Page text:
Pop-punk is a style of music with a standard emotional palette, and on North Sentinel Island, The Copyrights do very little to deviate from that template. The punk half of things comes through in the speedy tempos, the distorted guitars, and the construction of songs from simple three-and four-chord progressions. The pop side comes through in melodic vocals, anthemic choruses, and catchy guitar leads. And then there’s the third ingredient of this genre, the one that’s never spoken directly but has become more and more de rigeur as the genre has established itself over the past quarter-century: emo. Pop-punk is a form of music full of emotion, one that is very strongly linked with that Catcher In The Rye-ish coming-of-age period in a person’s life, when you’re going from a child to a full-grown adult, and dealing with all of the confusing aspects of adulthood that no high school class ever explains to you: finding love, figuring out what to do with your life, shedding all of the expectations that were placed on you as you grew up and learning to accept yourself as you are. It’s a period a lot of us go through as we go from teenager to adult, and when I say “us,” I mostly mean middle-class white kids. I’m 42, married, and solidly entrenched in the “downwardly-mobile” category, but there was a time when this stuff meant everything to me. At the dawn of the ’90s when I was processing all this stuff, I was taking a lot of solace from the first three records by Green Day (what happened to them after that? Money, I guess) and The Descendents (I eventually figured out how misogynist and homophobic they were; I’m still cringing to be honest). The fifth Copyrights album didn’t come out until 20 years later, but it’s got the same sort of emotionally-affecting melodies and memorable shout-along lyrics that will hit home for any teenager striving to hack this whole growing-up thing. “Expatriate Blues“‘ chorus of “I’m not homesick, I’m sick of home” will connect with every senioritis-sufferer staring out the window of their AP English class two months before graduation. “Worn Out Passport“‘s declaration, “I wanna die with a worn-out passport in the pocket of stolen jeans” will likewise ring true for every late-teenager looking at their parents’ mundane desk-job reality and wishing for a whole lot more. Beyond the resonance of the lyrics, all 14 of these songs are a blast of a listen, with the kind of energetic get-up-and-go that’ll have your head nodding and your right foot pressing down harder on the gas pedal. This style of music is somewhat of an endlessly renewable resource, and every new generation of kids finds new bands of this sort to connect with. Chances are, if you discover this album at the right time in your life, it’ll become a fundamental cornerstone of your record collection for the rest of your life. Even if you’re in a totally different phase of your life, though, North Sentinel Island is still a fun, catchy listen.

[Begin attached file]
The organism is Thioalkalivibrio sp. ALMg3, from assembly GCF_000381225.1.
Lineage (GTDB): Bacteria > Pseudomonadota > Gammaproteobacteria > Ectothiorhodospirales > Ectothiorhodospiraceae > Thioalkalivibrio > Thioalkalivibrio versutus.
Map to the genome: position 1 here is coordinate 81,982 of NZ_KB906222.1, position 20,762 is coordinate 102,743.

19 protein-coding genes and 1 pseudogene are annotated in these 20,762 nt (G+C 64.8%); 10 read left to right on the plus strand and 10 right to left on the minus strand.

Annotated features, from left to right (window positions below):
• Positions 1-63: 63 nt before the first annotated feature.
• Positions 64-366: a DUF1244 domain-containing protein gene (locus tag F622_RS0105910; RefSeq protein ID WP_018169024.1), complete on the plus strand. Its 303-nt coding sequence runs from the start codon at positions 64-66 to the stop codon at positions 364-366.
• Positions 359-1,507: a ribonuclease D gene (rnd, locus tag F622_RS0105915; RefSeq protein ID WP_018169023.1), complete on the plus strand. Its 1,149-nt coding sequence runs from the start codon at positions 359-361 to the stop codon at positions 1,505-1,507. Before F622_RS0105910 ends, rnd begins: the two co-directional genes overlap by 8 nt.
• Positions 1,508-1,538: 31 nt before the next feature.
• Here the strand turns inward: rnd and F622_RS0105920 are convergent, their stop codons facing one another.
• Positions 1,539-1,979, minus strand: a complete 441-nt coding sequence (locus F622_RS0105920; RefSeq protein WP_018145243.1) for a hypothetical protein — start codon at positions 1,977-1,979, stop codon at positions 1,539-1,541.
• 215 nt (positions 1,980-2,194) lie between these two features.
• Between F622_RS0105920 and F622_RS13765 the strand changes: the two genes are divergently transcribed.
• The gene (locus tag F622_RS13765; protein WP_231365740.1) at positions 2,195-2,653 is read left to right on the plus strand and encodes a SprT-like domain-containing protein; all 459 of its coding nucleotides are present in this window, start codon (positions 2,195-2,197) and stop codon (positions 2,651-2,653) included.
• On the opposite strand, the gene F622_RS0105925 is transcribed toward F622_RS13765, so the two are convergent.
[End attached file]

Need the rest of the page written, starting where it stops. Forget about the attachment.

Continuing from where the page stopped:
Trying to explain spatial organization in writing to a bunch of kids is hella difficult. I mean, how many of you are even still reading after that phrase, right? It’s a weird concept to explain, but understanding how things relate physically to one another in writing is necessary in action sequences, showing the subtleties of romance, any number of situations. In trying to get my kids to wrap their heads around it, one of the exercises we do is writing how two unrelated things in a room exist beside one another. It’s not intuitive, I tell them, so you have to hold the reader’s hand to make them understand what you’re seeing. If it’s not an intuitive fit, I say, you have to make it work. That need for connection runs throughout North Sentinel Island in the themes of loneliness and sadness that are held up against that decidedly pop punk background. Each song is a typical small bite, a couple of hard fast minutes with plenty of guitar and quick drum lines like you’d expect from this band and this genre. Lyrically, though, Adam Fletcher’s words shine out of the grit to explore loneliness from lovers, from a sense of national identity, and from friends. Though the connectivity could have been a little smoother, the album fits well into a honest kind of place in the pop punk genre.